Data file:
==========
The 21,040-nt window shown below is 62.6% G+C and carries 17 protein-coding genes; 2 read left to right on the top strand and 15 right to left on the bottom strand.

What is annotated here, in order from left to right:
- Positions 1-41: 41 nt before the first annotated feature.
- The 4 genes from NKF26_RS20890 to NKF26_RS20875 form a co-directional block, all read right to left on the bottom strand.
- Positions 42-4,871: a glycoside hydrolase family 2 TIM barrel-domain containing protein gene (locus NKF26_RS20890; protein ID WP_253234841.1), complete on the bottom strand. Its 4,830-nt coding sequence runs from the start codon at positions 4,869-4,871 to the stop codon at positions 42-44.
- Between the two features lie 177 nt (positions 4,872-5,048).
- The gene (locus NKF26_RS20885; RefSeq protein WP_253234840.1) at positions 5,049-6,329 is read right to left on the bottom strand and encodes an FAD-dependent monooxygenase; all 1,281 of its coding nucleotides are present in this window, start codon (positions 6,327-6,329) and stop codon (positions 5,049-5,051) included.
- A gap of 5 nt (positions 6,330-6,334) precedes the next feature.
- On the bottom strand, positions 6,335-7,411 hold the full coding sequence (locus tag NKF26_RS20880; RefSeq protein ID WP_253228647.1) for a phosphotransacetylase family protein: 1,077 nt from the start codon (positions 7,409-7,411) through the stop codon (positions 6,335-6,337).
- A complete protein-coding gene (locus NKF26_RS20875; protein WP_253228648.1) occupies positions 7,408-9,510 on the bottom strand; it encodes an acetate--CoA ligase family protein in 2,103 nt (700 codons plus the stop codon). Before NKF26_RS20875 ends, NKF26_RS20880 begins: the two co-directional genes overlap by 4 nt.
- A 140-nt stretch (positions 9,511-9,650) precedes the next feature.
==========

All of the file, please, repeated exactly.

The 21,040-nt window shown below is 62.6% G+C and carries 17 protein-coding genes; 2 read left to right on the top strand and 15 right to left on the bottom strand.

What is annotated here, in order from left to right:
- Positions 1-41: 41 nt before the first annotated feature.
- The 4 genes from NKF26_RS20890 to NKF26_RS20875 form a co-directional block, all read right to left on the bottom strand.
- Positions 42-4,871: a glycoside hydrolase family 2 TIM barrel-domain containing protein gene (locus NKF26_RS20890; protein ID WP_253234841.1), complete on the bottom strand. Its 4,830-nt coding sequence runs from the start codon at positions 4,869-4,871 to the stop codon at positions 42-44.
- Between the two features lie 177 nt (positions 4,872-5,048).
- The gene (locus NKF26_RS20885; RefSeq protein WP_253234840.1) at positions 5,049-6,329 is read right to left on the bottom strand and encodes an FAD-dependent monooxygenase; all 1,281 of its coding nucleotides are present in this window, start codon (positions 6,327-6,329) and stop codon (positions 5,049-5,051) included.
- A gap of 5 nt (positions 6,330-6,334) precedes the next feature.
- On the bottom strand, positions 6,335-7,411 hold the full coding sequence (locus tag NKF26_RS20880; RefSeq protein ID WP_253228647.1) for a phosphotransacetylase family protein: 1,077 nt from the start codon (positions 7,409-7,411) through the stop codon (positions 6,335-6,337).
- A complete protein-coding gene (locus NKF26_RS20875; protein WP_253228648.1) occupies positions 7,408-9,510 on the bottom strand; it encodes an acetate--CoA ligase family protein in 2,103 nt (700 codons plus the stop codon). Before NKF26_RS20875 ends, NKF26_RS20880 begins: the two co-directional genes overlap by 4 nt.
- A 140-nt stretch (positions 9,511-9,650) precedes the next feature.